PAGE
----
• Take rules with a grain of salt--Rules, like arrows and shells along the Camino, are guides to direct you down a specific path, to maintain order among the thousands who walk down the Camino each month. But they are only guides, if you know your path must contradict their norm in order to reach your goal, go your way with grace. Take the bus if you must. Skip the last towns of the Meseta or the 7 km of Burgos' industrial way.

  • On a hot day, wash your full head in every fountain you pass--Like lightening your load or resting under a tree, this can give you miles of additional walking distance. I, sadly, only learned this on the last day. But it sure was good when I did it. And I will remember it for the next time.

  • Be the romantic you suspect you are--There are surely playful and beautiful things in life, but life is in no way "silly," as some sometimes call romantics. Be your romantic self. Let your emotions out and let them show. If someone has a problem with them, it's their problem.

  • Once in a while go to your room, close the door, and listen to yourself and the God within you--Spend the time you need, but remember to come out and join the rest of us now and then.

  • The Universe, God, will provide everything you need--But she will provide it in her time, not yours.

  • Listen closely to others--Listen not only to those you count as friends, but to everyone. Every person knows something you do not know. So only from this greedy prospective, there is a wealth of information and wisdom out there just for the effort of listening. But more in line with the spirit of the Camino, we each share a piece of the Divine within us and are that Divine. So each one, even the ones you cannot stand, has something Divine to share with you. Try to listen.

  • Make mistakes--If you aren't making mistakes, you aren't trying hard enough. Chances are, you are doing far too little. Letting fear of making mistakes rule you can lead to doing nothing chronically, one of the biggest mistakes of all. Just do something.

  • When you say "no," someone may be hurt by it--But when you must say "no" in order to be true to your own direction, to your own path, trust the other and the Universe to resolve the other's problem with your "no."

  • Do things in a gentle, timely manner--On the Camino, there were always some accommodations at the end of a day and yet some walkers ruined day after day by rushing to get to the next stop to make sure they had a bed. And they would arrive at noon or one o'clock and just sit around in the refugio for the rest of the day. Relax and enjoy the flowers. And let the Universe provide. It will. You might even get a bed in the soft straw of some barn.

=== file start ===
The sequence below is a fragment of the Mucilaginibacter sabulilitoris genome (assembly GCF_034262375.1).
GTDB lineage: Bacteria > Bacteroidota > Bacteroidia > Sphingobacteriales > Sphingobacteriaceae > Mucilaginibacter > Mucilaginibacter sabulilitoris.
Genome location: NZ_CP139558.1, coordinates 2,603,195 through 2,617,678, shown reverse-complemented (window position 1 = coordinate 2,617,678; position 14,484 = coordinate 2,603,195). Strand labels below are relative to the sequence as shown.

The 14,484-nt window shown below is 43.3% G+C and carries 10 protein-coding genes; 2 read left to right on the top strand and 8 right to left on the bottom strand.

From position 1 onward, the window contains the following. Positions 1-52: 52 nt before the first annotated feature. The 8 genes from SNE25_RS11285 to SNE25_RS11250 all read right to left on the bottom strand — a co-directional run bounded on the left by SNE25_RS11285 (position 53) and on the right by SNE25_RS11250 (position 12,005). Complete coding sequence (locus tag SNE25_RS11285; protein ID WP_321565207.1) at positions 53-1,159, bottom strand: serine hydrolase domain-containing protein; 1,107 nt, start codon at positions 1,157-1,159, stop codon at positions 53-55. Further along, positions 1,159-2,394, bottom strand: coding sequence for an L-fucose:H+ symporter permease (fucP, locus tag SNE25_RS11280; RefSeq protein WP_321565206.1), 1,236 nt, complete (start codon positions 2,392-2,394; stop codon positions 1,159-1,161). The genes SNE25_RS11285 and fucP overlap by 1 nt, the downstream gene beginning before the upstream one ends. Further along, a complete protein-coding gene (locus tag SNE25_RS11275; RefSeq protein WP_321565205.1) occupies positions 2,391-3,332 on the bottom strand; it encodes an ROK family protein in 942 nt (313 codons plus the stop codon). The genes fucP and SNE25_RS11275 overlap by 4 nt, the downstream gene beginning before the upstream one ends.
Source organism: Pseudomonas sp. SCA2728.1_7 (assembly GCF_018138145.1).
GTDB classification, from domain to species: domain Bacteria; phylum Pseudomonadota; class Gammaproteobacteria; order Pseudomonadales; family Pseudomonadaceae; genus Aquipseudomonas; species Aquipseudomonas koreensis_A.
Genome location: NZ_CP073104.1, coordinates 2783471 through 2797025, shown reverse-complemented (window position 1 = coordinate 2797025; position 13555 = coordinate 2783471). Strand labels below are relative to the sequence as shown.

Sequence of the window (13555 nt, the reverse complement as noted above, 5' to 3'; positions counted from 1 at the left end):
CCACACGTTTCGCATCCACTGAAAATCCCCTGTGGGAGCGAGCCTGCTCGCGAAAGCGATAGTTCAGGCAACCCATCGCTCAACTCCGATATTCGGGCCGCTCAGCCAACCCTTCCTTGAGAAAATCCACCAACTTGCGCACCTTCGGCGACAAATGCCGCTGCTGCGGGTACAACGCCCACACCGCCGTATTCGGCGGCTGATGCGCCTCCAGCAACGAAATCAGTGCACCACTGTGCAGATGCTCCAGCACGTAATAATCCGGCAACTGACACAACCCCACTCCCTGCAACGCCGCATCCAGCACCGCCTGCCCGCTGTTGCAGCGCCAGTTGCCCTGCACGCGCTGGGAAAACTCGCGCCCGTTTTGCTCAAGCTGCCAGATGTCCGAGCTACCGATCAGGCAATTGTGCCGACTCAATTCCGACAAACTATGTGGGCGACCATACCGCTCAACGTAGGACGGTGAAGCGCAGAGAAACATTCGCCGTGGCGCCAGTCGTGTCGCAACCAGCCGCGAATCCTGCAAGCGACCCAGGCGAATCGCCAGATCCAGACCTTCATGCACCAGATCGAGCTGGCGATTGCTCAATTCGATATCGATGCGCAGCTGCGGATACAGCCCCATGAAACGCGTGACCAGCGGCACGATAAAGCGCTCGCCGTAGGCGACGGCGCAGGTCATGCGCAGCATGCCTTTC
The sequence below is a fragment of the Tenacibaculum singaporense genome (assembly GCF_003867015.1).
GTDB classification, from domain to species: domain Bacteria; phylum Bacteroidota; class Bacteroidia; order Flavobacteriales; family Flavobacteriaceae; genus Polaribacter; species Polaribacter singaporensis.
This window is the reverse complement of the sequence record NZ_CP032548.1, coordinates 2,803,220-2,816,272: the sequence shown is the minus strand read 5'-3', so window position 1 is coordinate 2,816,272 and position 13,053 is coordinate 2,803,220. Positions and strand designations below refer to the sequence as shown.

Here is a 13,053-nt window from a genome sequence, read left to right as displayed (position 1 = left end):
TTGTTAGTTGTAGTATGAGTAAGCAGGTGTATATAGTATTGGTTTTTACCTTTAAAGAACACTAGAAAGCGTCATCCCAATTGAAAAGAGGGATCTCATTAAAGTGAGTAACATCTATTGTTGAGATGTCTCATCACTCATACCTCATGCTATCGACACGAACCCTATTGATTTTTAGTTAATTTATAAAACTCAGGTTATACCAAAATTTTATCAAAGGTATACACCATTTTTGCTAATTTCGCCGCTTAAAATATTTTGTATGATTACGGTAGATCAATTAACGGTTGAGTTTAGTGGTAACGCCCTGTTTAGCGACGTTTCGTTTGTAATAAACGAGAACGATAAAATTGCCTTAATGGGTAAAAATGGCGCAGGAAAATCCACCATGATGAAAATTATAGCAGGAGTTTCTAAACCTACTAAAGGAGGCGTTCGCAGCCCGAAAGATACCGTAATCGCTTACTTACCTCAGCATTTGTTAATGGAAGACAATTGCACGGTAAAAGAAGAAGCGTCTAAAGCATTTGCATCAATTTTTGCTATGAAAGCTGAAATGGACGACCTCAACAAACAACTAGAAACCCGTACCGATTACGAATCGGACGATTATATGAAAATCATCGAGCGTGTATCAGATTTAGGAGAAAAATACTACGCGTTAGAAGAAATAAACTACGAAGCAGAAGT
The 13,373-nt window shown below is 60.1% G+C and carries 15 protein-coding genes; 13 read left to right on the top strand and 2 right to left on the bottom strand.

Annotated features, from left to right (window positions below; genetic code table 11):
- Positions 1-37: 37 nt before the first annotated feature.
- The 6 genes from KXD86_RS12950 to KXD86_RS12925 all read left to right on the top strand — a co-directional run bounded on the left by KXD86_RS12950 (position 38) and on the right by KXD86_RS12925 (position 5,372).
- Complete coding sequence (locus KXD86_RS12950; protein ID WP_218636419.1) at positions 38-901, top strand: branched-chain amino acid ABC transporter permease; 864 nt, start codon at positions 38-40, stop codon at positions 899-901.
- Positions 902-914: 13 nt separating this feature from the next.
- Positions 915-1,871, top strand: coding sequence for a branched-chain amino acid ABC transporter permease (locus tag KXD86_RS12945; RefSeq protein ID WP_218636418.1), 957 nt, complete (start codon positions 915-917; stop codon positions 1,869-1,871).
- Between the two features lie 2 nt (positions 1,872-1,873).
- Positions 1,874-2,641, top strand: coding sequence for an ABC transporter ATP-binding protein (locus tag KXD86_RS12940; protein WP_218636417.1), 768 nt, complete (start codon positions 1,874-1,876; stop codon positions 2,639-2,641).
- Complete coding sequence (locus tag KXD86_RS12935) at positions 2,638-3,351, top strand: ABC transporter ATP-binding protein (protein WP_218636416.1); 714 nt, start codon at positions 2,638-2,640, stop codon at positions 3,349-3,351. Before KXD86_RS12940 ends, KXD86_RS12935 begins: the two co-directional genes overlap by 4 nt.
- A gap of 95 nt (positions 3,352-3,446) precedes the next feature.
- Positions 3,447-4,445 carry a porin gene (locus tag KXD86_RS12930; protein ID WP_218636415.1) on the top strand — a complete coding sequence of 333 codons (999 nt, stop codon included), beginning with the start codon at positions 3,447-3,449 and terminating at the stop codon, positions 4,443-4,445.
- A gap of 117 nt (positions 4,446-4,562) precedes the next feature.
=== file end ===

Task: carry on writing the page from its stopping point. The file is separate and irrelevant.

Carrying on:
• It's OK to go back--Whether walking, driving, or living out our lives, we often refuse to go back once we have passed something on the road. Go back. It doesn't hurt--it may lead to nothing, but it also may lead to some wonderful experience or exciting discovery.

  • Leave enough space between you and those walking near you--Give those ahead of you or beside you space. Do not crowd them. If you get too close, you may fail to see loose gravel or a hole before it is too late to avoid a fall. If you are more unlucky, you may take out someone next to you as you fall.

  • Always stop at the first open bar--There may not be another along your path for a long time. It is never fun when you cannot drink your morning coffee till 2 pm. When the opportunity presents itself and it is something you want, realize it and act on it. Do not procrastinate, waiting until it's too late--it may never be available again.

  • You can go anywhere one step at a time--Many times when I was very tired and hurting and thought I couldn't make the destination for the day, I remembered that I could take the next step and the one after. Soon they added up to the rest of the way, one step at a time. In the end, I had walked over 950 kilometers (580 miles) one step at a time--somewhere around 2,000,000 steps.

  • To repeat, Walk--You go nowhere until you start walking, so walk and enjoy and live and love.

[January 2007: My new book, Walking Life: Meditations on the Pilgrimage of Life grew out of the thoughts expressed on this page. It is now available. Click the title here and read more about it. If you like what you see here, you will like the book.]

[August, 2007: Mikael Hoffmann in Denmark has done a really nice video rendition of these words with his pictures and sounds on called 28 insights from The Camino in Spain. Check it out.]

Thanks to all you fellow travelers. Thanks for all you contributed to my growth during those forty days and forty nights on The Caminmpostela. I shall remember you all for a long time.

Buen camino! Live long and prosper!

Mike Metras

Portugal and Andalucia will follow sometime, but I cannot say when at this time.